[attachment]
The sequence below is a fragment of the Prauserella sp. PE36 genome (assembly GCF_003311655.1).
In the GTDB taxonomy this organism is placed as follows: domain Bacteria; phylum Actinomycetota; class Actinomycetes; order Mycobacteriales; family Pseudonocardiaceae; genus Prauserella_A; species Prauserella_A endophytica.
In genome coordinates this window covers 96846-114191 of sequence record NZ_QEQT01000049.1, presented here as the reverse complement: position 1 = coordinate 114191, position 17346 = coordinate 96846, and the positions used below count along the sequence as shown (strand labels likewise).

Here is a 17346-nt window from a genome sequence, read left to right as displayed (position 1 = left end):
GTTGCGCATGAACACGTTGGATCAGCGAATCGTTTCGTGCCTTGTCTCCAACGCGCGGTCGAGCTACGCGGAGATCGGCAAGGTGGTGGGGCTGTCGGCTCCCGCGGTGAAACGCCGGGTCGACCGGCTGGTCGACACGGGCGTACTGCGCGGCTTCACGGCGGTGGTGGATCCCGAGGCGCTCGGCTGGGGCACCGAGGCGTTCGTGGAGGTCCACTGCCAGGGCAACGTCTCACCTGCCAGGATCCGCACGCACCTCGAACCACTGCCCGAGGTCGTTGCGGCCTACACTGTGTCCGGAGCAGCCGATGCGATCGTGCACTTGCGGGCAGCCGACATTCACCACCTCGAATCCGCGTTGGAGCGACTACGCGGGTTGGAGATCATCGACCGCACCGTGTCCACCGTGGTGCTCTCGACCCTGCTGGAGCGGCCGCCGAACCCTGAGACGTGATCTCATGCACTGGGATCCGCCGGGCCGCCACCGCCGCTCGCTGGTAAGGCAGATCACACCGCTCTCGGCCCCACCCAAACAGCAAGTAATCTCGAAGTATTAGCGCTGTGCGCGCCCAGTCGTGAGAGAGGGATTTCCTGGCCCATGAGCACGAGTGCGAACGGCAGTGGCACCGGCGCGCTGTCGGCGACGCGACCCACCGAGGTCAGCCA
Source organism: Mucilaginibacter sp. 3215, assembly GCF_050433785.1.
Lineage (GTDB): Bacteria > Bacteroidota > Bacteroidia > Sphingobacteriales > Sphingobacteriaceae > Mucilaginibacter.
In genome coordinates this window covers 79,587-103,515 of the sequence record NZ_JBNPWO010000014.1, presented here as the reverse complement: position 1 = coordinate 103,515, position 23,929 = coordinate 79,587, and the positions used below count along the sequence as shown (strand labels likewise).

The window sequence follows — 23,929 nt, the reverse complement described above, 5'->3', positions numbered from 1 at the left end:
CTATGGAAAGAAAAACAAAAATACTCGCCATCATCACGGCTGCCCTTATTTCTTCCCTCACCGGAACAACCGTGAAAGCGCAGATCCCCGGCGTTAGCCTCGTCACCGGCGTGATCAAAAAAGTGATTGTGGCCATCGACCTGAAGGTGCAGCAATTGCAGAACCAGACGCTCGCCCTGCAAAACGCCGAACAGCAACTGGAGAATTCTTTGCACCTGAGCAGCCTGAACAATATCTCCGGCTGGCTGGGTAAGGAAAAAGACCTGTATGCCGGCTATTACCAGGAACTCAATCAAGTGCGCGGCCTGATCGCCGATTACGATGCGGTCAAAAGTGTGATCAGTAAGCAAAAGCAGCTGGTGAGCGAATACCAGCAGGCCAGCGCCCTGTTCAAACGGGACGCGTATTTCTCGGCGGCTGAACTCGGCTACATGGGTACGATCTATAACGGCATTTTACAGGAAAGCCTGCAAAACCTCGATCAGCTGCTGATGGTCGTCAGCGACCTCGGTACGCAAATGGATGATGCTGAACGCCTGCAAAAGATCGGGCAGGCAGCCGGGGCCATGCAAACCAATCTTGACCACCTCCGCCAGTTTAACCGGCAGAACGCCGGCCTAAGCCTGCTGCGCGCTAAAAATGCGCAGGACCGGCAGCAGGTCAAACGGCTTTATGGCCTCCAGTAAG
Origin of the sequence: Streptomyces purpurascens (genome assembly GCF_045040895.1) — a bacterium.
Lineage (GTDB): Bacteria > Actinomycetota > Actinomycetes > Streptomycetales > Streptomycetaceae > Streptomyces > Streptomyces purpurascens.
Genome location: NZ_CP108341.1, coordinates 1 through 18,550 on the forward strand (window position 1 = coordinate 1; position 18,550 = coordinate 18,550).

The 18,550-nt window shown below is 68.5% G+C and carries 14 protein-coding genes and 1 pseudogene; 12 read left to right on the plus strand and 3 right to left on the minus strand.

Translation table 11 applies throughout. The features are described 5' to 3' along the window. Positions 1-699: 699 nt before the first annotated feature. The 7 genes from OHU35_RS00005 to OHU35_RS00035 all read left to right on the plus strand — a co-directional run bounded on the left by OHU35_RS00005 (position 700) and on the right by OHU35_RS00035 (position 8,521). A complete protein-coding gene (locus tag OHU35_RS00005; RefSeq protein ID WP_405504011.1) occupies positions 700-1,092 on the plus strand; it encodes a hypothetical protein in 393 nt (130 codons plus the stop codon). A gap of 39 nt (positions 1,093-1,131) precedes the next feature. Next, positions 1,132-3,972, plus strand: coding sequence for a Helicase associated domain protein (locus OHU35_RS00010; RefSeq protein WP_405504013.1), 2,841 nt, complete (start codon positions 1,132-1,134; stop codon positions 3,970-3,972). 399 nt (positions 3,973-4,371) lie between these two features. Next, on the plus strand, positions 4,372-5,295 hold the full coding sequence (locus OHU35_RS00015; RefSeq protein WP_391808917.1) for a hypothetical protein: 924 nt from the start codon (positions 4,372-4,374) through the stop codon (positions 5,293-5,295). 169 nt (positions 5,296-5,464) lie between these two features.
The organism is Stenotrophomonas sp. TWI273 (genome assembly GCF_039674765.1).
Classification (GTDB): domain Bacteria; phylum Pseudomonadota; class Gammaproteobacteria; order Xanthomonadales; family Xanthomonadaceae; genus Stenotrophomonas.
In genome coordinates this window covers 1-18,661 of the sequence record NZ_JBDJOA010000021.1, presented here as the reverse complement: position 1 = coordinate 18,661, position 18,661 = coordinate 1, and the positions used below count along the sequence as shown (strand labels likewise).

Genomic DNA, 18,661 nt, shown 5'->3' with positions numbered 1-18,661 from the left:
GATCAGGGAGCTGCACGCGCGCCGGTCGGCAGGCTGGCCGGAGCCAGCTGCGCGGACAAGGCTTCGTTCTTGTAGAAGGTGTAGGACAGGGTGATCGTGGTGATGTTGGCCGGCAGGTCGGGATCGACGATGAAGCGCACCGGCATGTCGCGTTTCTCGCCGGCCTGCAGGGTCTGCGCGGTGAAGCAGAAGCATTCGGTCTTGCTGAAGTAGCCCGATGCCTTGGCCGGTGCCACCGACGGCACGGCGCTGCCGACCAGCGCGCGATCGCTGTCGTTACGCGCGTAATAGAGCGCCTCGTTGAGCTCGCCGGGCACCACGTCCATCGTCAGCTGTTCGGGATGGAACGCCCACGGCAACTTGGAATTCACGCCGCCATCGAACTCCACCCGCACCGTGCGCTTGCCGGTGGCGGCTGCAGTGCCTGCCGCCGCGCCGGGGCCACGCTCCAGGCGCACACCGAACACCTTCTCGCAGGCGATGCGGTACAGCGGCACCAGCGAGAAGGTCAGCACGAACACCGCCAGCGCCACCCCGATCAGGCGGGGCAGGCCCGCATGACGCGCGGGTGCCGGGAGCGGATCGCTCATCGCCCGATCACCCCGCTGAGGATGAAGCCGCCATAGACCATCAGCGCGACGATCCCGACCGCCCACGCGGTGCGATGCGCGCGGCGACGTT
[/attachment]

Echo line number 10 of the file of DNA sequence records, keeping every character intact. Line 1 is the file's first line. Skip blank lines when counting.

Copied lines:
CTATGGAAAGAAAAACAAAAATACTCGCCATCATCACGGCTGCCCTTATTTCTTCCCTCACCGGAACAACCGTGAAAGCGCAGATCCCCGGCGTTAGCCTCGTCACCGGCGTGATCAAAAAAGTGATTGTGGCCATCGACCTGAAGGTGCAGCAATTGCAGAACCAGACGCTCGCCCTGCAAAACGCCGAACAGCAACTGGAGAATTCTTTGCACCTGAGCAGCCTGAACAATATCTCCGGCTGGCTGGGTAAGGAAAAAGACCTGTATGCCGGCTATTACCAGGAACTCAATCAAGTGCGCGGCCTGATCGCCGATTACGATGCGGTCAAAAGTGTGATCAGTAAGCAAAAGCAGCTGGTGAGCGAATACCAGCAGGCCAGCGCCCTGTTCAAACGGGACGCGTATTTCTCGGCGGCTGAACTCGGCTACATGGGTACGATCTATAACGGCATTTTACAGGAAAGCCTGCAAAACCTCGATCAGCTGCTGATGGTCGTCAGCGACCTCGGTACGCAAATGGATGATGCTGAACGCCTGCAAAAGATCGGGCAGGCAGCCGGGGCCATGCAAACCAATCTTGACCACCTCCGCCAGTTTAACCGGCAGAACGCCGGCCTAAGCCTGCTGCGCGCTAAAAATGCGCAGGACCGGCAGCAGGTCAAACGGCTTTATGGCCTCCAGTAAG